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Apple drops Fortnite from the App Store. Now Epic Games starts a whole new battle royale

Is the App Store monopoly coming to an end?



epic games, epic, fortnite, apple, iphone, app store, the action pixel, entertainment on tap,
epic games, epic, fortnite, apple, iphone, app store, the action pixel, entertainment on tap,

Apple has managed to set up an eco-system that is forever self-sustaining with developers forced to sell any product aimed at the iPhone or other Apple products exclusively via the App Store and it seemingly has finally rubbed Epic Games the wrong way.

Apple on Thursday removed the popular game Fortnite from the App Store for promoting alternative means of downloading and paying for the game that circumvented the use of the App Store. Which apparently is a no-no from Apple. Epic Games, of course knew this. But they did it any way. Why? Consider the move as if you are waiting in the lobby and you egg someone on and they start talking smack. No Apple’s agressive move can only be met with the same energy. Epic wants to battle. And it is going to the court of public opinion to hash it out. That and the actual legal courts that make corporations bleed money for bad business practices and monopolising of the marketplace.

Epic’s snare by intentionally breaking one of Apple’s rules, offering “Fortnite” players an alternative way to pay for its virtual currency than through the App Store. Epic released a statement on the news confirmed what this means for players, in that “because Apple has BLOCKED your ability to update, when Fortnite Chapter 2 – Season 4 releases you will NOT be able to play the new Season on iOS.”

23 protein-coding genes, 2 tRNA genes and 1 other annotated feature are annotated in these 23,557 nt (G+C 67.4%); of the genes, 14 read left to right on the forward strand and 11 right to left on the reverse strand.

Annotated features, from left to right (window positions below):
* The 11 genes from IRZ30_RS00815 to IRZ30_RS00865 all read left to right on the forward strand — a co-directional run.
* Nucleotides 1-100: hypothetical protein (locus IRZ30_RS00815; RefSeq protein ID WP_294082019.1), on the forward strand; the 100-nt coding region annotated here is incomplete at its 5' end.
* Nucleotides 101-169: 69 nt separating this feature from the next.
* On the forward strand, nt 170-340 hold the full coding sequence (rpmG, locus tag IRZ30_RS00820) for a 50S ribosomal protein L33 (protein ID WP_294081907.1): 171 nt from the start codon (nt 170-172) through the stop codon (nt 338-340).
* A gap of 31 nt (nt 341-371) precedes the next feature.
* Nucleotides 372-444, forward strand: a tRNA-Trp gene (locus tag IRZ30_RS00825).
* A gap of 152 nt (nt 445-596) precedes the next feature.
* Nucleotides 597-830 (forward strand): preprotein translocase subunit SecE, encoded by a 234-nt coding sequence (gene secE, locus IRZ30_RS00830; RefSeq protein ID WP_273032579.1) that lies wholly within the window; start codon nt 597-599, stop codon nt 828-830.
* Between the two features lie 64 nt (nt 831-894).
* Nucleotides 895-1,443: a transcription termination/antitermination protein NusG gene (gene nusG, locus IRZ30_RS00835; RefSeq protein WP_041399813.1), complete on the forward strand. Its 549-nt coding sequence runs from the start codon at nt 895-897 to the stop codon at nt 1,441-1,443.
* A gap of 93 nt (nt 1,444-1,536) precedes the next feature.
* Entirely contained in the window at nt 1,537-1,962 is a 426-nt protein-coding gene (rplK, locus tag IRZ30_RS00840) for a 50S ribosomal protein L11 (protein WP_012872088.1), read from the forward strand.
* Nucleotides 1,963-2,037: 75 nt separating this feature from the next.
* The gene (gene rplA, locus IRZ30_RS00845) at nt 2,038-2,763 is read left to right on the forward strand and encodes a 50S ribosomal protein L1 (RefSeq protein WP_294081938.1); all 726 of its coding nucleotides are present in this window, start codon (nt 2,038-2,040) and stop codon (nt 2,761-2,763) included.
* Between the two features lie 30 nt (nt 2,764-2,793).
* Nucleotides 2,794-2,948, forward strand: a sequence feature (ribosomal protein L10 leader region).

Apple’s response of banning “Fortnite” is likely to help Epic win a public-relations battle — and served as a case in point for the lawsuit it immediately filed charging the iPhone maker with anticompetitive behavior.

The way Apple runs the App Store has come under increasing scrutiny, especially from developers who feel boxed in by the exclusive and restrictive rules placed on them if they want to make content for the greatest selling mobile phone on the planet. But Epic’s suit, which lays out a damning case against the company, could be its biggest challenge yet.

This however should not be looked as the little guy sticking it to the man. Epic has their own amoral activities including appropriation and copyright issues surrounding the emotes ripped for choreographers and popular icons without acknowledgement, reimbursement or credit.

Nevertheless, the outcome of this legal and public opinion tift could have reverberating effects on the platforms that seek to monopolise the dispersion of content via the platform they are being sold from.

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